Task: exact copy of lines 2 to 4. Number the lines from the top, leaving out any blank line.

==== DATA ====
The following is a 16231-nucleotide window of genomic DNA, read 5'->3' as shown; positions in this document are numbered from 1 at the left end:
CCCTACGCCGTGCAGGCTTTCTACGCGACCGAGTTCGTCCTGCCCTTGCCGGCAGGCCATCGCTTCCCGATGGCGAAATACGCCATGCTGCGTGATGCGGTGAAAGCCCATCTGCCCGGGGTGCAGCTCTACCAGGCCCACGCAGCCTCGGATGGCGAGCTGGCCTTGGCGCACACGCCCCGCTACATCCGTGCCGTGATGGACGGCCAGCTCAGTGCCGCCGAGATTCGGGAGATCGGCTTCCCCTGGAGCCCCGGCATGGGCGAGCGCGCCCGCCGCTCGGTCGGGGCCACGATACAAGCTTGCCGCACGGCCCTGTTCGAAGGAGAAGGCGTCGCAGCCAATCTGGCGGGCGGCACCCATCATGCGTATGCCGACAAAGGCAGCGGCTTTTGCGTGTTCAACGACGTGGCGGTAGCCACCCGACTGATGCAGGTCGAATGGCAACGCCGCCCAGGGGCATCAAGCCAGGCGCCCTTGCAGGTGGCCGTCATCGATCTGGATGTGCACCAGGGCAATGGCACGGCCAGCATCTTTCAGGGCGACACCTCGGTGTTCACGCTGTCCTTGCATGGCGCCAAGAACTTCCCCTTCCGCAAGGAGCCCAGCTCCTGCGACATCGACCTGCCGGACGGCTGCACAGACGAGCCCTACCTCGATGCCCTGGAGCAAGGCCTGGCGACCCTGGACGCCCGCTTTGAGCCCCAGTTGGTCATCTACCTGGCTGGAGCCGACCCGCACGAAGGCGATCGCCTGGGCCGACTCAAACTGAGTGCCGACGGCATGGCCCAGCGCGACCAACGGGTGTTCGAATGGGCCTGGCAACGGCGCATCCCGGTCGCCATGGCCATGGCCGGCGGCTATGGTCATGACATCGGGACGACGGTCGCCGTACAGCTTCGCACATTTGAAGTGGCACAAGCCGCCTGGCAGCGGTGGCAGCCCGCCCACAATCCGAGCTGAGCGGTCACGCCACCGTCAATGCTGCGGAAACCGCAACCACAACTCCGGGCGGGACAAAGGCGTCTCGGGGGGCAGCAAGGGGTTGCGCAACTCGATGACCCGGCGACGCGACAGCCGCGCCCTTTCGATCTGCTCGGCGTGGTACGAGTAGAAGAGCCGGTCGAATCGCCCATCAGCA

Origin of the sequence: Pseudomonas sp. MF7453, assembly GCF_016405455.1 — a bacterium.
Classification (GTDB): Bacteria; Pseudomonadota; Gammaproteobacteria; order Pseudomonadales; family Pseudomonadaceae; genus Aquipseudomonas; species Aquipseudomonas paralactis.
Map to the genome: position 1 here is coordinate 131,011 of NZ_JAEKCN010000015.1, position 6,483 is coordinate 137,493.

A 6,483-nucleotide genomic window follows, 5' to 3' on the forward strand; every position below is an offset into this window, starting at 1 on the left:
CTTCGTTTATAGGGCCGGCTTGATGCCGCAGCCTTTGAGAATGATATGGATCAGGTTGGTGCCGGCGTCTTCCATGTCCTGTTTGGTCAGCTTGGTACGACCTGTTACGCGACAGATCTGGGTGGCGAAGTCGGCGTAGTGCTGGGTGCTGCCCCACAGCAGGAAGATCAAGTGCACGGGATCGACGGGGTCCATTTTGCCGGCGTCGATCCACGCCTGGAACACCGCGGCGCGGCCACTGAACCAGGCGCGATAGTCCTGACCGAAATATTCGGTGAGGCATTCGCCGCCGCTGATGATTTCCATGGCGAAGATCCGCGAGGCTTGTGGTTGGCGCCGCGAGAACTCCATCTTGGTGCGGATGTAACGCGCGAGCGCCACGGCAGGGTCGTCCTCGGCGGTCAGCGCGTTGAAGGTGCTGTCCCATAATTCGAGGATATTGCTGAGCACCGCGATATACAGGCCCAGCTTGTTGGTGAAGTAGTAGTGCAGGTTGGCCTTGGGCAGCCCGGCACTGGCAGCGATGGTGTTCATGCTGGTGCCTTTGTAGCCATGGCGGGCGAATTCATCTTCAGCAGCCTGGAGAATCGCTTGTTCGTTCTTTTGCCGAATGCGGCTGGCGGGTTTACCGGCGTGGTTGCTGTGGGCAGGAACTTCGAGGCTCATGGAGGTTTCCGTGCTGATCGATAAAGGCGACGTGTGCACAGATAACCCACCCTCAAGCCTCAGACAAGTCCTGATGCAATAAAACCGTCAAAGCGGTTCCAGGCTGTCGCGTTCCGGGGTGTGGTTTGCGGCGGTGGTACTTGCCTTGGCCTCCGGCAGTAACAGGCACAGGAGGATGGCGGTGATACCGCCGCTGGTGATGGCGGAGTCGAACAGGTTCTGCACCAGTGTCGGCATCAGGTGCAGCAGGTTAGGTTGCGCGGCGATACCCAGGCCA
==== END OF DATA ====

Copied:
CCCTACGCCGTGCAGGCTTTCTACGCGACCGAGTTCGTCCTGCCCTTGCCGGCAGGCCATCGCTTCCCGATGGCGAAATACGCCATGCTGCGTGATGCGGTGAAAGCCCATCTGCCCGGGGTGCAGCTCTACCAGGCCCACGCAGCCTCGGATGGCGAGCTGGCCTTGGCGCACACGCCCCGCTACATCCGTGCCGTGATGGACGGCCAGCTCAGTGCCGCCGAGATTCGGGAGATCGGCTTCCCCTGGAGCCCCGGCATGGGCGAGCGCGCCCGCCGCTCGGTCGGGGCCACGATACAAGCTTGCCGCACGGCCCTGTTCGAAGGAGAAGGCGTCGCAGCCAATCTGGCGGGCGGCACCCATCATGCGTATGCCGACAAAGGCAGCGGCTTTTGCGTGTTCAACGACGTGGCGGTAGCCACCCGACTGATGCAGGTCGAATGGCAACGCCGCCCAGGGGCATCAAGCCAGGCGCCCTTGCAGGTGGCCGTCATCGATCTGGATGTGCACCAGGGCAATGGCACGGCCAGCATCTTTCAGGGCGACACCTCGGTGTTCACGCTGTCCTTGCATGGCGCCAAGAACTTCCCCTTCCGCAAGGAGCCCAGCTCCTGCGACATCGACCTGCCGGACGGCTGCACAGACGAGCCCTACCTCGATGCCCTGGAGCAAGGCCTGGCGACCCTGGACGCCCGCTTTGAGCCCCAGTTGGTCATCTACCTGGCTGGAGCCGACCCGCACGAAGGCGATCGCCTGGGCCGACTCAAACTGAGTGCCGACGGCATGGCCCAGCGCGACCAACGGGTGTTCGAATGGGCCTGGCAACGGCGCATCCCGGTCGCCATGGCCATGGCCGGCGGCTATGGTCATGACATCGGGACGACGGTCGCCGTACAGCTTCGCACATTTGAAGTGGCACAAGCCGCCTGGCAGCGGTGGCAGCCCGCCCACAATCCGAGCTGAGCGGTCACGCCACCGTCAATGCTGCGGAAACCGCAACCACAACTCCGGGCGGGACAAAGGCGTCTCGGGGGGCAGCAAGGGGTTGCGCAACTCGATGACCCGGCGACGCGACAGCCGCGCCCTTTCGATCTGCTCGGCGTGGTACGAGTAGAAGAGCCGGTCGAATCGCCCATCAGCA

Origin of the sequence: Pseudomonas sp. MF7453, assembly GCF_016405455.1 — a bacterium.
Classification (GTDB): Bacteria; Pseudomonadota; Gammaproteobacteria; order Pseudomonadales; family Pseudomonadaceae; genus Aquipseudomonas; species Aquipseudomonas paralactis.